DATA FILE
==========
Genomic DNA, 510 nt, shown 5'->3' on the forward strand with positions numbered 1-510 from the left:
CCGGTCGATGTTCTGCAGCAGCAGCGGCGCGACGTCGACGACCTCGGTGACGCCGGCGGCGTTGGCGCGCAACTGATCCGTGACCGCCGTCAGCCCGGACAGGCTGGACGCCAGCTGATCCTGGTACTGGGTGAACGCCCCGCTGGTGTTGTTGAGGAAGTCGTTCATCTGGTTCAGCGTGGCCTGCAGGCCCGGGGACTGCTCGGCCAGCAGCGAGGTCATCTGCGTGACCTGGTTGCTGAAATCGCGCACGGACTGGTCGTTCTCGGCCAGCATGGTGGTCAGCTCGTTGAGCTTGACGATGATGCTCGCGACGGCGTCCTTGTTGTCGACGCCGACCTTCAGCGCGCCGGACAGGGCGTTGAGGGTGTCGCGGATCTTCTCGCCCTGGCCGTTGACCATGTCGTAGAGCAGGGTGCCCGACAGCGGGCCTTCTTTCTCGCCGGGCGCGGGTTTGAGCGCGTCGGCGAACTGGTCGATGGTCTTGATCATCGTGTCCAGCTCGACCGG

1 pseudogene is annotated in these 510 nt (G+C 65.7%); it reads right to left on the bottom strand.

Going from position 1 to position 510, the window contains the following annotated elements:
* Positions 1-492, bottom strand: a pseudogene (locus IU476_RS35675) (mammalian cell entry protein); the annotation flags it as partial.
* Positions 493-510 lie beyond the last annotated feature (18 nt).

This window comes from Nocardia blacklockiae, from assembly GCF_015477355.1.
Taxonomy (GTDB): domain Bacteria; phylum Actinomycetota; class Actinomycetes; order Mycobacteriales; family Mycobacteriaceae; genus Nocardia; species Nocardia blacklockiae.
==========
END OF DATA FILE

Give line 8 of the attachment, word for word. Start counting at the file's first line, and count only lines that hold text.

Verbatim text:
Taxonomy (GTDB): domain Bacteria; phylum Actinomycetota; class Actinomycetes; order Mycobacteriales; family Mycobacteriaceae; genus Nocardia; species Nocardia blacklockiae.